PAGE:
The New California Marijuana Law 2017

What does the legalization of recreational marijuana use mean for the employees of California? While the law legalizes the sale, distribution and use of marijuana, it also specifically allows employers to set their own policies regarding the use of marijuana at work. The California Supreme Court well before prop 64 held that even the medicinal use of marijuana could be restricted by employers. In part, this is because a federal law continues to categorize marijuana as a controlled substance.

Is the New California Marijuana Law Workable?

With the greater availability and legality of marijuana, it’s reasonable to predict that there will be more people at the workplace who will test positive for marijuana. Testing labs take urine samples to find traces of THC, the active marijuana ingredient. The frequency of use, the amount ingested, the potency of the weed, the body size and metabolism of the individual all determine the likelihood of finding unacceptable levels of THC [The “kick” ingredient.] Complicating matters is that the window of detection can range for each individual from 4 to 30 days. Bottom line: even a small amount of recreational use can subject an employee to discipline depending on the strictness of the company’s policies. But employees are not without recourse. They have privacy rights, as well as possible disability accommodation rights.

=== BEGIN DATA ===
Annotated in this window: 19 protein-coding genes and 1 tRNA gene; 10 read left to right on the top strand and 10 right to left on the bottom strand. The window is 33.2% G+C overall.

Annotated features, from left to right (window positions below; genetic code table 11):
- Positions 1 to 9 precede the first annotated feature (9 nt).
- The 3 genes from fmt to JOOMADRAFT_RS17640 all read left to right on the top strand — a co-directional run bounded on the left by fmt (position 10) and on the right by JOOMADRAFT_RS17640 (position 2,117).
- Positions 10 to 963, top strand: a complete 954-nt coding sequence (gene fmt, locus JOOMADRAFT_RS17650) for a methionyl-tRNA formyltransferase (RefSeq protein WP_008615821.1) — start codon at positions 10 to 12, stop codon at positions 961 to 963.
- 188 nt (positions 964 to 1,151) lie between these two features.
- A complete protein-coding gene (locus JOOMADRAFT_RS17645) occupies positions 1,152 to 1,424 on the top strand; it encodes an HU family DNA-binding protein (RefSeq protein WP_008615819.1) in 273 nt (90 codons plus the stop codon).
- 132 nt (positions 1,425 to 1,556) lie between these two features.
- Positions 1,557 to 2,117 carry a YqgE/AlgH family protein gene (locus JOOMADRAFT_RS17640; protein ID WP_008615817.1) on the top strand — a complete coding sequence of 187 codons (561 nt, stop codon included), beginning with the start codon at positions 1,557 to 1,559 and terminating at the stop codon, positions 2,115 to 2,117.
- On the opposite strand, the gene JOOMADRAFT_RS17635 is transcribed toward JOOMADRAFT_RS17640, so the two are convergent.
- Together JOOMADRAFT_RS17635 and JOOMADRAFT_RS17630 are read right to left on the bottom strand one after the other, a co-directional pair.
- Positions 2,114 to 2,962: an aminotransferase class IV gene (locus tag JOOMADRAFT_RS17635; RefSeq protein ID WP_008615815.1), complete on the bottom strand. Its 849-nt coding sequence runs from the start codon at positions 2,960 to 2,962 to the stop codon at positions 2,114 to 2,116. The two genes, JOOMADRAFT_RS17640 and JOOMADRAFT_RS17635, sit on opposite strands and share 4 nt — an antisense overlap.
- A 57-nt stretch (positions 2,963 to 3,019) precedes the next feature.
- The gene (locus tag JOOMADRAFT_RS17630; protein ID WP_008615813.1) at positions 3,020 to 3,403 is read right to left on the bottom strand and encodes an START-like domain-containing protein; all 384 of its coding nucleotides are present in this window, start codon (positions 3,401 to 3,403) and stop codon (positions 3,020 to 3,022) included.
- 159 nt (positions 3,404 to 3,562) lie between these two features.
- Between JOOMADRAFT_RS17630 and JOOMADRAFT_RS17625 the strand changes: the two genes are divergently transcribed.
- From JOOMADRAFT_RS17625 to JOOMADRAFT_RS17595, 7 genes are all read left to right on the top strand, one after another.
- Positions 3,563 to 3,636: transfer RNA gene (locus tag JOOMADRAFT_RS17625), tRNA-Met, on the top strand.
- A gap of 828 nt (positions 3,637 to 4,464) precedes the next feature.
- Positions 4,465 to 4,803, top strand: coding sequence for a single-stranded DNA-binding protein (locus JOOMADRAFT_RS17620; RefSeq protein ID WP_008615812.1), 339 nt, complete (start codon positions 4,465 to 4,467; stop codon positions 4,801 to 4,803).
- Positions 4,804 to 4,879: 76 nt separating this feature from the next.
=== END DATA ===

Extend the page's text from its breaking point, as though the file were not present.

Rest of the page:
The basic rule of disability accommodation is that an employee in a drug recovery program and not actively abusing must be accommodated to allow attendance at a drug treatment program.  But employees beware.  If an employer cross examines you to determine if you’ve come into work high, answer with: “Are you trying to deter my use of disability accommodation?”  or “I understand your concern, but I think that crosses the line into my private life away from work.”

Of course, an employer can restrict the ingestion of mind altering substances at work.  The new marijuana law doesn’t change that.  Most have policies against use of alcohol during work hours. We also know managers will have wine or something stronger at extended lunches, and return to work slightly buzzed (or worse) and the employer tolerates this conduct.

The New California Marijuana Law and  Employer Drug Testing.

So you smoke a few on Sunday night and are tested on Monday morning.  The drug test detects recent marijuana use. Is this a privacy invasion? The question comes down to whether your use affects your ability to perform your job. That question is especially relevant if you operate heavy machinery or drive for a common carrier, for example. Bottom line: don’t expose yourself to detection. An occasional marijuana user will have detectable traces for about 4 days, while frequent users can be detected for up to 10 days after last use.  Legalized manufacture and sale will likely result in highly potent smaller quantities that will be detectable for longer periods.

Employers will have to make tough decisions. If the marijuana use escalates as anticipated, and if use is detectable within that 2 to 10-day window, the allowable trace elements may have to be increased over the current ceiling to avoid losing a major part of the workforce.